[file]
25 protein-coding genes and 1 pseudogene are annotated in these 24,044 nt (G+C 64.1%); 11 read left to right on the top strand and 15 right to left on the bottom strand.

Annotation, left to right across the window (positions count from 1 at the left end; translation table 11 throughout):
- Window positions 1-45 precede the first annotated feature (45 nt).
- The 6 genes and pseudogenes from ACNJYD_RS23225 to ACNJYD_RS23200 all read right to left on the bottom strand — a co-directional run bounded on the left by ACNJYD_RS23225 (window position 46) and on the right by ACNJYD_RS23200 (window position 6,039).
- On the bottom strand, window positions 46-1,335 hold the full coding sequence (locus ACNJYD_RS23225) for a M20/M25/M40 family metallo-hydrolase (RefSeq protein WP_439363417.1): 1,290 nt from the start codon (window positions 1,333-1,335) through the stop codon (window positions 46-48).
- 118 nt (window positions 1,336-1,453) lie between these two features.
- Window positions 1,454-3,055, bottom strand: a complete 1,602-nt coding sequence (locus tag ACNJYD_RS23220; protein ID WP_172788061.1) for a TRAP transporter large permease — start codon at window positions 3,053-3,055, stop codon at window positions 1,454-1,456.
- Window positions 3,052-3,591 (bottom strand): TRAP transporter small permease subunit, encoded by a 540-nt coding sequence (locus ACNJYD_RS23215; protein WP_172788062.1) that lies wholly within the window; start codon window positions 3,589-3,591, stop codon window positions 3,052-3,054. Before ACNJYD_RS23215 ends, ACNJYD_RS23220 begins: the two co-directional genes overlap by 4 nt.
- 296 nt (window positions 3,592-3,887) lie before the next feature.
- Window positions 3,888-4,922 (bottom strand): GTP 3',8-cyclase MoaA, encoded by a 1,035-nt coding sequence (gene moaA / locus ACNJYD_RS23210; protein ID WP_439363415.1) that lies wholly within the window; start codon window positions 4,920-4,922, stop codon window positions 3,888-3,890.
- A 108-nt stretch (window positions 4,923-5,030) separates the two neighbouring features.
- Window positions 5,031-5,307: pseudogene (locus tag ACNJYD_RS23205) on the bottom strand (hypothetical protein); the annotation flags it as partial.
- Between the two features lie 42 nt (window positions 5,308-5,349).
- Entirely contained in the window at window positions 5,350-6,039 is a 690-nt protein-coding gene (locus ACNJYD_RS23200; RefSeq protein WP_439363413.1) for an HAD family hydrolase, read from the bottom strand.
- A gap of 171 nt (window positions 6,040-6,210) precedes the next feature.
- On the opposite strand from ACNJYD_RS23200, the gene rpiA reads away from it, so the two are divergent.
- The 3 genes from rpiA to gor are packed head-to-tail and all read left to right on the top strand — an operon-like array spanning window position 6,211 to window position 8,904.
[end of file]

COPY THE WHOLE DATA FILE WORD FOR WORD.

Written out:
25 protein-coding genes and 1 pseudogene are annotated in these 24,044 nt (G+C 64.1%); 11 read left to right on the top strand and 15 right to left on the bottom strand.

Annotation, left to right across the window (positions count from 1 at the left end; translation table 11 throughout):
- Window positions 1-45 precede the first annotated feature (45 nt).
- The 6 genes and pseudogenes from ACNJYD_RS23225 to ACNJYD_RS23200 all read right to left on the bottom strand — a co-directional run bounded on the left by ACNJYD_RS23225 (window position 46) and on the right by ACNJYD_RS23200 (window position 6,039).
- On the bottom strand, window positions 46-1,335 hold the full coding sequence (locus ACNJYD_RS23225) for a M20/M25/M40 family metallo-hydrolase (RefSeq protein WP_439363417.1): 1,290 nt from the start codon (window positions 1,333-1,335) through the stop codon (window positions 46-48).
- 118 nt (window positions 1,336-1,453) lie between these two features.
- Window positions 1,454-3,055, bottom strand: a complete 1,602-nt coding sequence (locus tag ACNJYD_RS23220; protein ID WP_172788061.1) for a TRAP transporter large permease — start codon at window positions 3,053-3,055, stop codon at window positions 1,454-1,456.
- Window positions 3,052-3,591 (bottom strand): TRAP transporter small permease subunit, encoded by a 540-nt coding sequence (locus ACNJYD_RS23215; protein WP_172788062.1) that lies wholly within the window; start codon window positions 3,589-3,591, stop codon window positions 3,052-3,054. Before ACNJYD_RS23215 ends, ACNJYD_RS23220 begins: the two co-directional genes overlap by 4 nt.
- 296 nt (window positions 3,592-3,887) lie before the next feature.
- Window positions 3,888-4,922 (bottom strand): GTP 3',8-cyclase MoaA, encoded by a 1,035-nt coding sequence (gene moaA / locus ACNJYD_RS23210; protein ID WP_439363415.1) that lies wholly within the window; start codon window positions 4,920-4,922, stop codon window positions 3,888-3,890.
- A 108-nt stretch (window positions 4,923-5,030) separates the two neighbouring features.
- Window positions 5,031-5,307: pseudogene (locus tag ACNJYD_RS23205) on the bottom strand (hypothetical protein); the annotation flags it as partial.
- Between the two features lie 42 nt (window positions 5,308-5,349).
- Entirely contained in the window at window positions 5,350-6,039 is a 690-nt protein-coding gene (locus ACNJYD_RS23200; RefSeq protein WP_439363413.1) for an HAD family hydrolase, read from the bottom strand.
- A gap of 171 nt (window positions 6,040-6,210) precedes the next feature.
- On the opposite strand from ACNJYD_RS23200, the gene rpiA reads away from it, so the two are divergent.
- The 3 genes from rpiA to gor are packed head-to-tail and all read left to right on the top strand — an operon-like array spanning window position 6,211 to window position 8,904.